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Contributing to global climate goals: How can the gas infrastructure sector develop low-carbon and renewable solutions?


 Contributing to global climate goals: How can the gas infrastructure sector develop low-carbon and renewable solutions?


According to the International Energy Agency (IEA), developing renewable gases is essential to advancing energy sector decarbonisation. The European Commission states in its Energy System Integration, Hydrogen and Methane emission reduction strategies that renewable gas will be critical for the transformation of the energy system.

In the effort to reach net-zero emissions by 2050, gas infrastructure seeks to transport decreasing quantities of natural gas, making way for increasing quantities of renewable and decarbonised gases produced at the local level. Several viable solutions, in various stages of commercialisation, to facilitate renewable gases production and injection into gas networks exist today.

Existing gas infrastructure brings essential flexibility and supply security for energy systems. By design, they are flexible and provide a cost-effective and reliable way to store renewable energy for long periods of time and dispatch it to meet peak demand.

Renewable gases can decarbonise all types of uses: manufacturing, industrial process and long-haul applications for freight, marine and aviation. Therefore, developing those fuels, such as biomethane and hydrogen, is seen as important to reach carbon neutrality by 2050. And this is why countries are increasingly establishing binding targets of renewable gas production and procurement. France and Québec have set a target of injecting 10% of renewable gases into the natural gas system by 2030.

EURACTIV invites you to this virtual conference where four gas infrastructure companies CEOs from California, Québec and France will discuss the future role of gas infrastructure in a fast-decarbonising world, followed by an exchange of views on how renewable gas and gas grids can offer key solutions for the energy sector, the environment and the global economy on the road to 2050. This transatlantic debate will allow us to hear experiences from different continents about the development of renewable gases as a decarbonisation tool. Questions will include:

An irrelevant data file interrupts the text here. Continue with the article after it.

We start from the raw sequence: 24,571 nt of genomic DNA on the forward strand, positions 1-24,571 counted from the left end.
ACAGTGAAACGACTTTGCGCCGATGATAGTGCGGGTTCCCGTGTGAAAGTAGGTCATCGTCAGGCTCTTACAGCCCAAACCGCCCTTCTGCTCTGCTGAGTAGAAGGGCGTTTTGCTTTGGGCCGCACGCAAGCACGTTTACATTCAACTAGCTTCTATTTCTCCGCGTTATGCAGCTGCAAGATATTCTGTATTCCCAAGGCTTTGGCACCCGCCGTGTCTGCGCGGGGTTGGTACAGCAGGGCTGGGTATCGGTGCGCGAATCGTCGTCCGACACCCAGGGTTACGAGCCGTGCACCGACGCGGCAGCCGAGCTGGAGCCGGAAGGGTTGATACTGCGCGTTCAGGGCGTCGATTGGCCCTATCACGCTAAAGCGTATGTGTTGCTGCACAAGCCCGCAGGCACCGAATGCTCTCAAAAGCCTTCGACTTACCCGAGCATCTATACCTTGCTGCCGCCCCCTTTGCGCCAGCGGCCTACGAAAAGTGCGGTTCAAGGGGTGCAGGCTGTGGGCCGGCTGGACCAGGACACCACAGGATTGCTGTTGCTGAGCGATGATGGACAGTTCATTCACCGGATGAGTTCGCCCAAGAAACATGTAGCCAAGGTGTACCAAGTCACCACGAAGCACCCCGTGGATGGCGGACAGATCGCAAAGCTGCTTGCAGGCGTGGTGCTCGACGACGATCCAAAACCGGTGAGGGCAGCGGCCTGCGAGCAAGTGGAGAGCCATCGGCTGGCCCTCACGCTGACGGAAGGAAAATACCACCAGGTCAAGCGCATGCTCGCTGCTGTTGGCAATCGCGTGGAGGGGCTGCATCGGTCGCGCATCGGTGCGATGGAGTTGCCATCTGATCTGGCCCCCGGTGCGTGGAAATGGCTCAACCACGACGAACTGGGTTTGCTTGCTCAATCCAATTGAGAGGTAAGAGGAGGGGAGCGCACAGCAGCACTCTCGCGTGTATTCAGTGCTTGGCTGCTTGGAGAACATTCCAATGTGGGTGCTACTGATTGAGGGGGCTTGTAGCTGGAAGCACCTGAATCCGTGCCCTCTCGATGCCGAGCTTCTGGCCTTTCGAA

- How can we make best use of existing gas infrastructure to reach net-zero emissions by 2050?
- What are the opportunities and challenges to scale up renewable gases?
- How can a global approach in energy system planning be achieved by leveraging existing gas grids with sector coupling solutions?
- Can renewable gas be the optimal complementary energy technology to balance intermittent renewable electricity such as wind and solar in the coming decades?
- How to accelerate the integration of conventional gas and renewable gas in road, rail and marine transportation and support the deployment of low-carbon infrastructure, such as recharging points?
- What can we learn from the experiences in California, Québec and France ?


Supported by:






Catherine Leboul-Proust, Strategy Director, GRDF
Pierre Duvieusart, Deputy CEO, GRTgaz
Éric Lachance, President and CEO of Énergir
Maryam Brown, President of SoCalGas


Catharina Sikow-Magny, Director, Green Transition and
Energy System Integration, DG Energy, European Commission
Nicolás Gonzáles Casares MEP, Member ITRE Committee, European Parliament
Sam Ayoub, President, Canada-Europe Economic Chamber-EU
Stijn Carton, Project Manager Energy Systems, European Climate Foundation
Pierre Duvieusart, Deputy CEO, GRTgaz


Frédéric Simon, Energy Editor, EURACTIV



16:30 – 16:35 Welcome
16:35 – 16:45 Panellist statements
16:45 – 17:15 Discussion and Q&A


17:20 – 17:30 Panellist statements
17:30 – 18:00 Discussion and Q&A
18:00 – 18:05 Closing statements


Simona Ovesea
+32 (0)2 788 36 86

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Global gas firms target industrial ‘clusters’ for first hydrogen clients

Global gas firms target industrial ‘clusters’ for first hydrogen clients

Gas companies in Europe and America are looking at using the existing gas network to serve industrial “clusters” of hydrogen users in sectors like chemicals, cement and steelmaking, adopting a “phased approach” endorsed by the European Commission.